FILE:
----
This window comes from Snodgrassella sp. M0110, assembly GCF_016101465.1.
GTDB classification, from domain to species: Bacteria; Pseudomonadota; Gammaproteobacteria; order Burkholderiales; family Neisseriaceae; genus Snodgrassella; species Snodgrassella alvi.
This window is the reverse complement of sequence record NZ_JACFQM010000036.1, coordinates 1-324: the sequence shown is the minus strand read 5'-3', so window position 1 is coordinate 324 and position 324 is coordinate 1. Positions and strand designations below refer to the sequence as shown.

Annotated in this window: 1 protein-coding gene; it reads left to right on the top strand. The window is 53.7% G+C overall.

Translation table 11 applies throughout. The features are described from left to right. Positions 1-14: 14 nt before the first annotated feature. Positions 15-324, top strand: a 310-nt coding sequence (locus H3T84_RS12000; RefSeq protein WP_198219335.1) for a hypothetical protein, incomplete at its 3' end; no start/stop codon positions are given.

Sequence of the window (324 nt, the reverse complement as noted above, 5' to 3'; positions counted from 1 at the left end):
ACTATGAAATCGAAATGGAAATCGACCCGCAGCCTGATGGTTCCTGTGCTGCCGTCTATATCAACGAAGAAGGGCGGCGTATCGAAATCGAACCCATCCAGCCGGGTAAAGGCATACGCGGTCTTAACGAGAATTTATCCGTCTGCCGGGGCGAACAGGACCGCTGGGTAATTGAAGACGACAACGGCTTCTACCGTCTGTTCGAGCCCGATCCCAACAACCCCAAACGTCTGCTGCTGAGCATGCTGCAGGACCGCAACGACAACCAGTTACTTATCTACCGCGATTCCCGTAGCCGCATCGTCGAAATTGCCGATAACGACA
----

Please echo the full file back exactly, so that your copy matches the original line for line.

This window comes from Snodgrassella sp. M0110, assembly GCF_016101465.1.
GTDB classification, from domain to species: Bacteria; Pseudomonadota; Gammaproteobacteria; order Burkholderiales; family Neisseriaceae; genus Snodgrassella; species Snodgrassella alvi.
This window is the reverse complement of sequence record NZ_JACFQM010000036.1, coordinates 1-324: the sequence shown is the minus strand read 5'-3', so window position 1 is coordinate 324 and position 324 is coordinate 1. Positions and strand designations below refer to the sequence as shown.

Annotated in this window: 1 protein-coding gene; it reads left to right on the top strand. The window is 53.7% G+C overall.

Translation table 11 applies throughout. The features are described from left to right. Positions 1-14: 14 nt before the first annotated feature. Positions 15-324, top strand: a 310-nt coding sequence (locus H3T84_RS12000; RefSeq protein WP_198219335.1) for a hypothetical protein, incomplete at its 3' end; no start/stop codon positions are given.

Sequence of the window (324 nt, the reverse complement as noted above, 5' to 3'; positions counted from 1 at the left end):
ACTATGAAATCGAAATGGAAATCGACCCGCAGCCTGATGGTTCCTGTGCTGCCGTCTATATCAACGAAGAAGGGCGGCGTATCGAAATCGAACCCATCCAGCCGGGTAAAGGCATACGCGGTCTTAACGAGAATTTATCCGTCTGCCGGGGCGAACAGGACCGCTGGGTAATTGAAGACGACAACGGCTTCTACCGTCTGTTCGAGCCCGATCCCAACAACCCCAAACGTCTGCTGCTGAGCATGCTGCAGGACCGCAACGACAACCAGTTACTTATCTACCGCGATTCCCGTAGCCGCATCGTCGAAATTGCCGATAACGACA